Sunday News: From the Editorial pages

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NATION NEEDS BURR TO DELIVER NOW ON 2016 CAMPAIGN PROMISE: It was Burr himself who promised North Carolina’s voters, when he said he’d not seek re-election again, that he’d be an uncompromising presence -- withstanding and rising above partisanship when time and circumstance demanded it. North Carolinians cannot rely on Sen. Thom Tillis – who quakes at every Trump tweet and parrots whatever spin the White House sends out. This is a time when it appears the president is shaking down the leader of the Ukraine for campaign dirt on a potential opponent. He seeks to order border patrol agents to shoot migrants in the legs to slow them. This is not typical, normal or reasonable. The time is now for Burr to stand up. He needs to assure his constituents that his priority is the integrity of the presidency and the independence of the Senate and legislative branch of government.
https://www.wral.com/editorial-nation-needs-burr-to-deliver-now-on-2016-campaign-promise/18671224/

Saturday News: Appalachian injustice

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U.S. SUPREME COURT WILL DECIDE ATLANTIC COAST PIPELINE FATE: The U.S. Supreme Court said Friday it would hear the appeal of Atlantic Coast Pipeline owners and the Trump administration over the rejection of a permit that would allow the natural gas line to cross the Appalachian Trail. A ruling for the pipeline will allow construction to resume by late summer next year and finish by late 2021, the email said. The Sierra Club and the Southern Environmental Law Center, which represented environmental groups in the case, said in a statement they will defend the Appeals Court decision. “The Atlantic Coast Pipeline is a dangerous, costly and unnecessary project, and we won’t stand by while Duke and Dominion Energy try to force it on our public lands, threatening people’s health, endangered species, iconic landscapes and clean water along the way,” their statement said.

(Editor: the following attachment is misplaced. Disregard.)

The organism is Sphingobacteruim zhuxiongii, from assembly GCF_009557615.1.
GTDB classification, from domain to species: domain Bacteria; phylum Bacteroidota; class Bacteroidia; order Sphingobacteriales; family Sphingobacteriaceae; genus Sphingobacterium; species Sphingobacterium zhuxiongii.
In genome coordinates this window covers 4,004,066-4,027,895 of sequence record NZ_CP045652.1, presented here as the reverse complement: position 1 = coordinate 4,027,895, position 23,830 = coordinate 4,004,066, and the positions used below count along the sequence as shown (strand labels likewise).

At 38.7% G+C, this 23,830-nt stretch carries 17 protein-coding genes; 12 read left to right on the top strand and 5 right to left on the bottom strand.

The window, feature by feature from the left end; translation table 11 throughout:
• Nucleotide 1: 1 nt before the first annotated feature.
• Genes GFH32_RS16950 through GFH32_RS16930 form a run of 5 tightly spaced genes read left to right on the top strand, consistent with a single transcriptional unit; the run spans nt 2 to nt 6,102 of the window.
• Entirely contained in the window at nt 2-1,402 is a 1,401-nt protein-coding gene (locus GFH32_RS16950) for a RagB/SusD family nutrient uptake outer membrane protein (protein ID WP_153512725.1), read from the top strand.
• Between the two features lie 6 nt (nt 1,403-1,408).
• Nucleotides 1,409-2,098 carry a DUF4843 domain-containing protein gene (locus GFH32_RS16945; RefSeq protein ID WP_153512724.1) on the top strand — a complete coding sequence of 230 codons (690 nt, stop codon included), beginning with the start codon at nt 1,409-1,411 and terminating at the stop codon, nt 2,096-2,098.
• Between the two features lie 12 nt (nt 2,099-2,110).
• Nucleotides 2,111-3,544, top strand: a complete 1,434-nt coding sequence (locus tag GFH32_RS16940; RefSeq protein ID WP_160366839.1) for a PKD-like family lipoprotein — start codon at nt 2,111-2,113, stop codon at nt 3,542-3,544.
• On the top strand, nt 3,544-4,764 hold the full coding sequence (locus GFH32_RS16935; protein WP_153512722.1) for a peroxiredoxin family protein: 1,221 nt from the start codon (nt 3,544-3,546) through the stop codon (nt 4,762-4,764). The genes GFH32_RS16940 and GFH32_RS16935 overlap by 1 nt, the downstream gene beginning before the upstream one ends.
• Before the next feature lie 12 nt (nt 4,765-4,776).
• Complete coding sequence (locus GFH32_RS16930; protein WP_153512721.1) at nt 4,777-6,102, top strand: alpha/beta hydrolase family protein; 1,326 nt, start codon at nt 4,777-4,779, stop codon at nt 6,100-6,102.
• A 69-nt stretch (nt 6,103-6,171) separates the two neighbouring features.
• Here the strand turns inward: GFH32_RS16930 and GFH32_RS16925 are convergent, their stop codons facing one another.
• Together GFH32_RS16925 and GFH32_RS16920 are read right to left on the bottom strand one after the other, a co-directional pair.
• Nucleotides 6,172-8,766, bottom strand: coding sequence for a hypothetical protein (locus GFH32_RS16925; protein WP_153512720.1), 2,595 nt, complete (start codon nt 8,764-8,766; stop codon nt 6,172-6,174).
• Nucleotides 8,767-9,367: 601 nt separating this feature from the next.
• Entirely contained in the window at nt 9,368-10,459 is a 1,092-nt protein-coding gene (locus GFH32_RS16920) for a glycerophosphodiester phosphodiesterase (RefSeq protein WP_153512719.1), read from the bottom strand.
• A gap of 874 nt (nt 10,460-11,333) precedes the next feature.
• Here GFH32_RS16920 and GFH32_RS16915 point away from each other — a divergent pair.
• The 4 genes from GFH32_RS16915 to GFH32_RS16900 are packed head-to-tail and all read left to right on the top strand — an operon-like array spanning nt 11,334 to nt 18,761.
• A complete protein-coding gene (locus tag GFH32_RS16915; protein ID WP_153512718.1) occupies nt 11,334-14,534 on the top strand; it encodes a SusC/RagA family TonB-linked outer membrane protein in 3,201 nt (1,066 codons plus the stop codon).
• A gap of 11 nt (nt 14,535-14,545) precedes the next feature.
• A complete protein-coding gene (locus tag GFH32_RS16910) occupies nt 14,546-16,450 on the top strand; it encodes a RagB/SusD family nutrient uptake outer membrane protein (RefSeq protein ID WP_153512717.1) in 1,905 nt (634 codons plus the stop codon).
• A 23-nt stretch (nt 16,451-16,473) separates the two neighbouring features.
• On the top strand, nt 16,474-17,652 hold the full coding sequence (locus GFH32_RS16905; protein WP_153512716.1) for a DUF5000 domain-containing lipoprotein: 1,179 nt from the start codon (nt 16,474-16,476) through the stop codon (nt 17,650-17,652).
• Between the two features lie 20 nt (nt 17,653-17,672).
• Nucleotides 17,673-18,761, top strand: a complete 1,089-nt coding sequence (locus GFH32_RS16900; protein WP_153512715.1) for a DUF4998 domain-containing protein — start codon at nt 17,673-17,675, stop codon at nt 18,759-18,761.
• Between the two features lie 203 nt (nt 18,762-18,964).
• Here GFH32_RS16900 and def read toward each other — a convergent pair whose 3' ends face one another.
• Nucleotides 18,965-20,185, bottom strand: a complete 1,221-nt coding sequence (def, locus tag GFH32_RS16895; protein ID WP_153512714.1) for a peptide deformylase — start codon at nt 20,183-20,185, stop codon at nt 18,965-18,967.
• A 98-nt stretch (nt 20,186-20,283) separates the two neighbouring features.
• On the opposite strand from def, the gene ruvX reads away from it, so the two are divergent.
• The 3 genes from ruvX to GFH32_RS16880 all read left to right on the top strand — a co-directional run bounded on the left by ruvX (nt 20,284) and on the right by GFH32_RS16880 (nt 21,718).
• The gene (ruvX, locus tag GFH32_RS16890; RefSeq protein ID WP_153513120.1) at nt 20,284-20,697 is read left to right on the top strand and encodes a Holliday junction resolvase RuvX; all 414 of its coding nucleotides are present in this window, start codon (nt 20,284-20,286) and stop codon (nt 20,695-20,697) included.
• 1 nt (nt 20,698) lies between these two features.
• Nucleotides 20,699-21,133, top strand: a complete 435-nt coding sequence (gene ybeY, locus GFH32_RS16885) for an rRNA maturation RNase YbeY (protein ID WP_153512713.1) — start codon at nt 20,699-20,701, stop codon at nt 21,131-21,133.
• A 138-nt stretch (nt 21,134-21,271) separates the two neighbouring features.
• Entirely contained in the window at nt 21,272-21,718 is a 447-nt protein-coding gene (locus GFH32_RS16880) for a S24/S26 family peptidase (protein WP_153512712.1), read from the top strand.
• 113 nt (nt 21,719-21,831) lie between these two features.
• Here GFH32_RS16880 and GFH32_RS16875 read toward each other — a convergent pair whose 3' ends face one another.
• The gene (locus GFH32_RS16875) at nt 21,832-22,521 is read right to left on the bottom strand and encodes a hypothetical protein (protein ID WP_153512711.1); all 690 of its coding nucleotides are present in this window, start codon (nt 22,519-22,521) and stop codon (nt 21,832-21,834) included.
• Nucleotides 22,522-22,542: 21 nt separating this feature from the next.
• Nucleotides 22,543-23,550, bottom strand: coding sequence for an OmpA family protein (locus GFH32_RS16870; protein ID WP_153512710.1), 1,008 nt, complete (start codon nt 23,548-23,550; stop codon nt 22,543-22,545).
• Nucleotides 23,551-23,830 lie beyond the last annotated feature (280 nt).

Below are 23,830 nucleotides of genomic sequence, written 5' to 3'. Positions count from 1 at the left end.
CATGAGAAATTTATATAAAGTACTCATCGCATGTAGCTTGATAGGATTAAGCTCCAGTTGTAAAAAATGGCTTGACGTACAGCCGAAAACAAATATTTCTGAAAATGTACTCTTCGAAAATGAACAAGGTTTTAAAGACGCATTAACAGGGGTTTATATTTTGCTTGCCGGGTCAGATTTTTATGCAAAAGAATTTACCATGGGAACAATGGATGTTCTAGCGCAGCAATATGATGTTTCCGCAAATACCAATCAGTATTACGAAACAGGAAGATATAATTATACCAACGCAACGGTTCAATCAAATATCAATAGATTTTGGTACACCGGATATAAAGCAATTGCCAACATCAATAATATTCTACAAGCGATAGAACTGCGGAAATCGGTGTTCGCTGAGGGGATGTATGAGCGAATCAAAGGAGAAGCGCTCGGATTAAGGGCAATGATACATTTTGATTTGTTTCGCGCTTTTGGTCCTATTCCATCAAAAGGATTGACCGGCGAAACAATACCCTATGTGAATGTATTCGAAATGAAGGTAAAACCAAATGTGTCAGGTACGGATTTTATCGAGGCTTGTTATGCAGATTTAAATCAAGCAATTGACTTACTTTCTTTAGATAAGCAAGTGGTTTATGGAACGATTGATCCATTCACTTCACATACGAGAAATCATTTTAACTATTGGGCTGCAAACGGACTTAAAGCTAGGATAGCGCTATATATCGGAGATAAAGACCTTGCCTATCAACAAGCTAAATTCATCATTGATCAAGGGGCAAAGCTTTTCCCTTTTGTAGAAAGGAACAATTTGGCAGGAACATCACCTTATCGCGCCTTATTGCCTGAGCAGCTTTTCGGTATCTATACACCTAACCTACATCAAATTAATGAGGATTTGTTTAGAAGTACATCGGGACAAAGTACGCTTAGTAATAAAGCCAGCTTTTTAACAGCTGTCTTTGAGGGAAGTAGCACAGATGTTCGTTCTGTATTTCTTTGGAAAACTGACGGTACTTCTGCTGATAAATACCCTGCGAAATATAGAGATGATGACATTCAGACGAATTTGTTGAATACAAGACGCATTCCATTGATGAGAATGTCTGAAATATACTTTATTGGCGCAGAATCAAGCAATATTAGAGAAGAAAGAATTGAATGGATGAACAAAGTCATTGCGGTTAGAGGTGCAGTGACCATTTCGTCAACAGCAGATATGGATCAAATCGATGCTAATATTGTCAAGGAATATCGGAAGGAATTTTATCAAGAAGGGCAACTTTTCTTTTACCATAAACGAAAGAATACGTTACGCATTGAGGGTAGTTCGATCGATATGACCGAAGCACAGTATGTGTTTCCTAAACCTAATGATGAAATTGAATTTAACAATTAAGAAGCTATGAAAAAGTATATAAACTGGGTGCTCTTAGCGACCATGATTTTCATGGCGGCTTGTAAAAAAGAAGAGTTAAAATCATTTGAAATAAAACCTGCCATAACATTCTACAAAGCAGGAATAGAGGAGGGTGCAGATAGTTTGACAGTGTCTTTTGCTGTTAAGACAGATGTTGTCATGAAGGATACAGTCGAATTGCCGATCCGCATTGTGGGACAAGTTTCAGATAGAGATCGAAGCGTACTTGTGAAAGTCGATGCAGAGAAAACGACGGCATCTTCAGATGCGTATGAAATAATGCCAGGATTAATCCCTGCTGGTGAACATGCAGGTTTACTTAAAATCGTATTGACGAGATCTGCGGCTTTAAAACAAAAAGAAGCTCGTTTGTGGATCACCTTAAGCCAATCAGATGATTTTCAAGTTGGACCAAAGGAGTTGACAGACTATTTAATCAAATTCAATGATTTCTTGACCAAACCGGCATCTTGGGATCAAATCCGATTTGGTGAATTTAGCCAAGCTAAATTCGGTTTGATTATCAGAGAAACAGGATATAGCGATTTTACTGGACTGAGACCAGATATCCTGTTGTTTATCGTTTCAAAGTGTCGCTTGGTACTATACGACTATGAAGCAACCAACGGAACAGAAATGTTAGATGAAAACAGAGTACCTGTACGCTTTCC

https://www.newsobserver.com/news/politics-government/article235795832.html

CoA ruling deals a blow to Debtor's Prison effect

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A reduction of excessive court costs is long overdue:

The Court of Appeals published a unanimous opinion this week holding that when multiple criminal charges arise from the same underlying event or transaction and are adjudicated together in the same hearing or trial, they are part of a single “criminal case” for purposes of assessing court costs.

The case stems from a Buncombe County incident – Dave Robert Rieger was pulled over for following another vehicle too closely and was ultimately arrested for possession of marijuana and possession of marijuana paraphernalia. He took his case to trial and was convicted of both charges. Because the state filed the charges against him in two separate charging documents, there were two separate judgments against him even though they were disposed of through the same trial. The judge imposed court costs in each of the two judgments, amounting to a total of nearly $800. The question to the three-judge appellate panel was whether Rieger experienced one criminal case or two.